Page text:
Managing pain question- best advice - Page 3Register Today!
- Mar 24, '12 by P_RNOther than being not narcotic naive, what other co-morbidities does he have? I have had people in sickle cell crisis have 8-12 mg (per hour-2 hours) of Dilaudid ordered while they were munching cookies and talking on the phone. This is while they say it is 10/10. Before the meperidine back off, these same people would get 100-150 mg an hour.
Is your patient an addict? Is the doctor aware? Doing the oral plus the IV I'd really worry about the APAP excess if you are giving it around the clock.
- Mar 25, '12 by WeepingAngelI've had good success with around-the-clock medication for pain. Such as, staying on top of those 2 Percocet Q4H. I used to give EVERYbody Dilaudid, and ended up with a lot of nauseous, puking, hypotensive patients... but now my rule of thumb is Dilaudid for pain greater than 7, so I will medicate my patients with a PO med ASAP after surgery to get a baseline, reassess them, and if their pain is not relieved, medicate with Dilaudid. Of course there are always exceptions, and each patient is a unique individual!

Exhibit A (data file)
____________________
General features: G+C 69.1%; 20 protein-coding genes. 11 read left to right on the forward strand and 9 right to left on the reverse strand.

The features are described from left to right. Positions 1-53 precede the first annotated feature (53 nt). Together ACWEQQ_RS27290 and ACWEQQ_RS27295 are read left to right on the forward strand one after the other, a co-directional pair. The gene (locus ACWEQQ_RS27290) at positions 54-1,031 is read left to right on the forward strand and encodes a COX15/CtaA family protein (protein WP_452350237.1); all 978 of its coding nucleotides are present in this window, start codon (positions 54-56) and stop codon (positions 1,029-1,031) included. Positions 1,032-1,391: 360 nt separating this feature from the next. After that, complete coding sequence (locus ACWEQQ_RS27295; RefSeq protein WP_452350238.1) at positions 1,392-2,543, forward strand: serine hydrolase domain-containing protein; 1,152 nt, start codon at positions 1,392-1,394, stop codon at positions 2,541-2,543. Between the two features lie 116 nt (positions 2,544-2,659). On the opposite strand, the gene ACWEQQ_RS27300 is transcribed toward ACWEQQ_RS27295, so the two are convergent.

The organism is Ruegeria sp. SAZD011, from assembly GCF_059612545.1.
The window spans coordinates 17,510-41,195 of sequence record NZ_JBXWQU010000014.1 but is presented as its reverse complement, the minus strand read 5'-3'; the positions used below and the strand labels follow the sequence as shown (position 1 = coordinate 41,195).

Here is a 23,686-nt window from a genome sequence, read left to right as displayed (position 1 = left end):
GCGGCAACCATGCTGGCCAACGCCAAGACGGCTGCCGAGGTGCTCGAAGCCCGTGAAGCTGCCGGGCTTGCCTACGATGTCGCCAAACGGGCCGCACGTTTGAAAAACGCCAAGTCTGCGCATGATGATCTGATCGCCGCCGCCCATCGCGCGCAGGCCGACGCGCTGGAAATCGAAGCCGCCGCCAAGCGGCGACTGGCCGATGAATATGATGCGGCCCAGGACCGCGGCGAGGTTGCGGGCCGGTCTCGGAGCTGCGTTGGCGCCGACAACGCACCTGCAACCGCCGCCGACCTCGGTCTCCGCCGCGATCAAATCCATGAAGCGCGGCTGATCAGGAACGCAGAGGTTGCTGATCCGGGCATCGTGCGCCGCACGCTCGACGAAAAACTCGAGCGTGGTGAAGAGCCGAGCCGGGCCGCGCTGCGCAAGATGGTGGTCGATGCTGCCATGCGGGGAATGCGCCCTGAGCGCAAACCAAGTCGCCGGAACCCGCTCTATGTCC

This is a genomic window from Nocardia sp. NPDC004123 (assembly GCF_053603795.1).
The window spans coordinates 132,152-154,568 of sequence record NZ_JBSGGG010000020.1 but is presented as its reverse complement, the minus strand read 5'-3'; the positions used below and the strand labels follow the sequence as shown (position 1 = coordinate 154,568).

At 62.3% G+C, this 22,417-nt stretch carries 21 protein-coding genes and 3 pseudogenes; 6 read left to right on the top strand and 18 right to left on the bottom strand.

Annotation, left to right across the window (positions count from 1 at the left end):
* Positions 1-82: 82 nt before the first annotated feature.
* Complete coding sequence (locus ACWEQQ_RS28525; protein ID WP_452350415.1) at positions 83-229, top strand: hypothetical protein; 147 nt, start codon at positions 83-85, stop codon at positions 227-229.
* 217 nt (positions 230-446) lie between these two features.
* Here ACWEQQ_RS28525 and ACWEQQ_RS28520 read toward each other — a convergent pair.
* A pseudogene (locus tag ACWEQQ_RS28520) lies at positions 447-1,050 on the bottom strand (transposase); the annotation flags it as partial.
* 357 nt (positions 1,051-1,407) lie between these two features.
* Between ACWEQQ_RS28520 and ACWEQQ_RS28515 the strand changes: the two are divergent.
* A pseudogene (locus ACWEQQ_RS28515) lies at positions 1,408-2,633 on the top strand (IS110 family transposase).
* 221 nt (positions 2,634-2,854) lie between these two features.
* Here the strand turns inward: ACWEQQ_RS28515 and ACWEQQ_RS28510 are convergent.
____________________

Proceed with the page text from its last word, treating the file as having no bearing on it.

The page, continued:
- Mar 25, '12 by woohQuote from suanna100% agree with suanna's post.With appropriate assessment your patient was in no danger and most likely grateful for your pain management.
I think nurses tend to overly fear oversedating patients. Especially if the patient isn't opiate naive. Patients shouldn't suffer because a nurse is too nervous to give adequate medication to relieve pain.
I'd have done exactly what you did with the exact same rationale.Last edit by wooh on Mar 25, '12
- Mar 25, '12 by woohQuote from Perpetual StudentAgree, what you cannot have is two ranges in the same order. So that order is good. "Percocet 5/325 1-2 tablets every 4-6 hours PRN pain" is not.FWIW, our hospital does have range orders that read something like "Percocet 5/325 1-2 tablets every 4 hours PRN pain" and we passed our recent JoCo survey easily.